To give an example, the very first character on the website means 'small table' and not 'eight' as stated. However, the character for 'boat' under discussion may be written with either the 'small table' character or the 'eight' character although 'small table' is the standard one in use today.

    Secondly, the writer says the language has its origin prior to 2000 BC, but the characters were written very differently then, and many have changed or been invented over time. So he needs to tell us the oldest known usage for the characters in question, not the oldest estimated usage of Chinese writing.
    Of course what he also doesn't mention is that the Chinese civilization has a history going much further back as this would conflict with the Biblical timeline. But how can he reject it whilst simultaneously claiming the 2000 BC figure (which by the way is not correct, the oldest confirmed writing is c. 1200–1050 BC)

    But the most important point is the one you already mentioned, ie that Chinese characters contain such a wide range of meaning that you can get anything you want out of them. The article interprets a square variously as: person, breath of mouth, man, mouth. Chinese characters use the same character whose root meaning is 'mouth' to mean an even wider range of things.
  11. SubscriberAThousandYoung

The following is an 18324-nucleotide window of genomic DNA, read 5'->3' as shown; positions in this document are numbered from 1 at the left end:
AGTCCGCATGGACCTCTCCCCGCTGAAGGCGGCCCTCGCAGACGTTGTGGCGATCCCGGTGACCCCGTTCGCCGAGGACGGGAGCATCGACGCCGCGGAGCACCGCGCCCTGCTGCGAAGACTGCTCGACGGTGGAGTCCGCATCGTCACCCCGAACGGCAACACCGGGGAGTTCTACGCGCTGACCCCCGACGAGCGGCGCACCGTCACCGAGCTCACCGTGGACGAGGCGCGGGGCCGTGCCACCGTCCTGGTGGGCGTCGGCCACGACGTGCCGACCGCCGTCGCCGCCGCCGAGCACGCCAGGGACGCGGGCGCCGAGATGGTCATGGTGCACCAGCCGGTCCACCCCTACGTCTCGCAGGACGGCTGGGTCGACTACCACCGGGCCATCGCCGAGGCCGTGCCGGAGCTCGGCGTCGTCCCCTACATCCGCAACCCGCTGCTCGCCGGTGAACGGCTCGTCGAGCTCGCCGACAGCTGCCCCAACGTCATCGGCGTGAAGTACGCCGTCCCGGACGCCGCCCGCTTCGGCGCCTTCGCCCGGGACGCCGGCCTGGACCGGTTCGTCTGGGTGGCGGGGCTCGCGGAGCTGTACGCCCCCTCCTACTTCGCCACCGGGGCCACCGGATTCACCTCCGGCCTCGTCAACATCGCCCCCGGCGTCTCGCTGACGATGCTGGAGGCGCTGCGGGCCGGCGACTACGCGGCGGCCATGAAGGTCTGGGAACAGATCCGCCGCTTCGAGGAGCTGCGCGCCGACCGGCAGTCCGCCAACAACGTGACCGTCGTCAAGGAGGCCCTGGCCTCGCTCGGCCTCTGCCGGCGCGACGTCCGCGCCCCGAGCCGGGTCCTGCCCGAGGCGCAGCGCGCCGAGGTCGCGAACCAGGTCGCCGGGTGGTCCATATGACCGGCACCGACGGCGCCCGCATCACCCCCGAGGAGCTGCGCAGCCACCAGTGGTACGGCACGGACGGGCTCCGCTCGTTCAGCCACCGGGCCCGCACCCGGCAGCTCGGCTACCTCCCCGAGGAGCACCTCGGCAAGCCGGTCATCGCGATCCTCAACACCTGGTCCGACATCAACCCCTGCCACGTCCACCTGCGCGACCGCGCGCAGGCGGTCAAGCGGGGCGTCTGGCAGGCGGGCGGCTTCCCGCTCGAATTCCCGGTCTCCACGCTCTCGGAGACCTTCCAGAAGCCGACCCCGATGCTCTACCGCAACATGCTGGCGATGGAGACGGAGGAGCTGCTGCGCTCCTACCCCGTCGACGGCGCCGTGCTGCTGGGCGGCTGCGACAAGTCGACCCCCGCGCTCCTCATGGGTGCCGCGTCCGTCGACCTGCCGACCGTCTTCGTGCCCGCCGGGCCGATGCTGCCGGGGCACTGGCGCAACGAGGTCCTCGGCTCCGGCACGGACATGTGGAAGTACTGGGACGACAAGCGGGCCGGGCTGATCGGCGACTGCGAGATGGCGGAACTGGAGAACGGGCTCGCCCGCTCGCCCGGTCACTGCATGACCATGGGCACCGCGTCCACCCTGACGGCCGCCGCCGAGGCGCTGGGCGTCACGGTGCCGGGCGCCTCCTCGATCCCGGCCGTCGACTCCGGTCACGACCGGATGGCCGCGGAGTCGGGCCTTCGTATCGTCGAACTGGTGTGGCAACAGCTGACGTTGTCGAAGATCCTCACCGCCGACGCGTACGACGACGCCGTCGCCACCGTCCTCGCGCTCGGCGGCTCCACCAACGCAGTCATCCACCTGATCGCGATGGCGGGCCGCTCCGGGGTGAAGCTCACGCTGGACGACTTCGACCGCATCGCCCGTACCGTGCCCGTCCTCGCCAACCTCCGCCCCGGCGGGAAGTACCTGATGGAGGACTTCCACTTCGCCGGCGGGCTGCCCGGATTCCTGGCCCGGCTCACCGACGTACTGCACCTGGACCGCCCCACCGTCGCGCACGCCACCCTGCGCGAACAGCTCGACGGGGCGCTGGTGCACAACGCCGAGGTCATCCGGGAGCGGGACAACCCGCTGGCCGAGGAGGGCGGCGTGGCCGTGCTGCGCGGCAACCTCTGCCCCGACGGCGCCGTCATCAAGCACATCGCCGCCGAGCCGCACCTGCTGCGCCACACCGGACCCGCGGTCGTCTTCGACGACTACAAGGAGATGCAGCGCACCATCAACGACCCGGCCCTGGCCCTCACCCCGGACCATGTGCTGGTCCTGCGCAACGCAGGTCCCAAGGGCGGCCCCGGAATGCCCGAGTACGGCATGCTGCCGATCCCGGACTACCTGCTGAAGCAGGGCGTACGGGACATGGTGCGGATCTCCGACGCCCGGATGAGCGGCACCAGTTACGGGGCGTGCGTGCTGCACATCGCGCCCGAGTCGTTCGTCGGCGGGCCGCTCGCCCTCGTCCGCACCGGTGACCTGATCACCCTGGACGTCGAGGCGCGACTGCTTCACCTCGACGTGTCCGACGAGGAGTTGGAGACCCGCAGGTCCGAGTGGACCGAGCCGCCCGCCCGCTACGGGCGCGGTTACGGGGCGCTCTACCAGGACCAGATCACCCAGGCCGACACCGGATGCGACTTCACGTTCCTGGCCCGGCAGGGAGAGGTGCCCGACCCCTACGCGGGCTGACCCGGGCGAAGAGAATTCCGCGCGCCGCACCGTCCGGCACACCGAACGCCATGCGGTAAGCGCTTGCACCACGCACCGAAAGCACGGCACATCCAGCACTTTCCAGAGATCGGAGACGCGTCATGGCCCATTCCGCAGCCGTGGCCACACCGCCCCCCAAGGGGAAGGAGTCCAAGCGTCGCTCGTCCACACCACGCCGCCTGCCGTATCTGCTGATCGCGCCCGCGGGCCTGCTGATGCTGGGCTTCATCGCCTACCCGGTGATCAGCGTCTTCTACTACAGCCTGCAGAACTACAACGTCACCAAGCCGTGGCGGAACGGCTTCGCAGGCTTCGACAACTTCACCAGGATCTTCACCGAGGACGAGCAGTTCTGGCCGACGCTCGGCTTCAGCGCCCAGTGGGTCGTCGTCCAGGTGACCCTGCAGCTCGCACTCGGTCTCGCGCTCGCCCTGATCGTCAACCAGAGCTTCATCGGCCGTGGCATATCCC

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    http://en.wikipedia.org/wiki/Fu_Xi
  12. Standard memberRJHinds
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    20 Jun '14 07:30
    Originally posted by twhitehead
    The problem is that the website is not a direct copy of the original book. The website author has clearly copied the idea without actually knowing enough about Chinese to do a good job. So if I point out all the problems in the website, someone will merely say : but that doesn't apply to the original book.

    To give an example, the very first character o ...[text shortened]... ters use the same character whose root meaning is 'mouth' to mean an even wider range of things.
    As I mentioned on another thread, the actual Chinese history only goes back to the beginning of the reign of King Yu in 2194 B.C. Any history before that is considered mythology.
  13. Cape Town
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    20 Jun '14 08:31
    Originally posted by RJHinds
    As I mentioned on another thread, the actual Chinese history only goes back to the beginning of the reign of King Yu in 2194 B.C. Any history before that is considered mythology.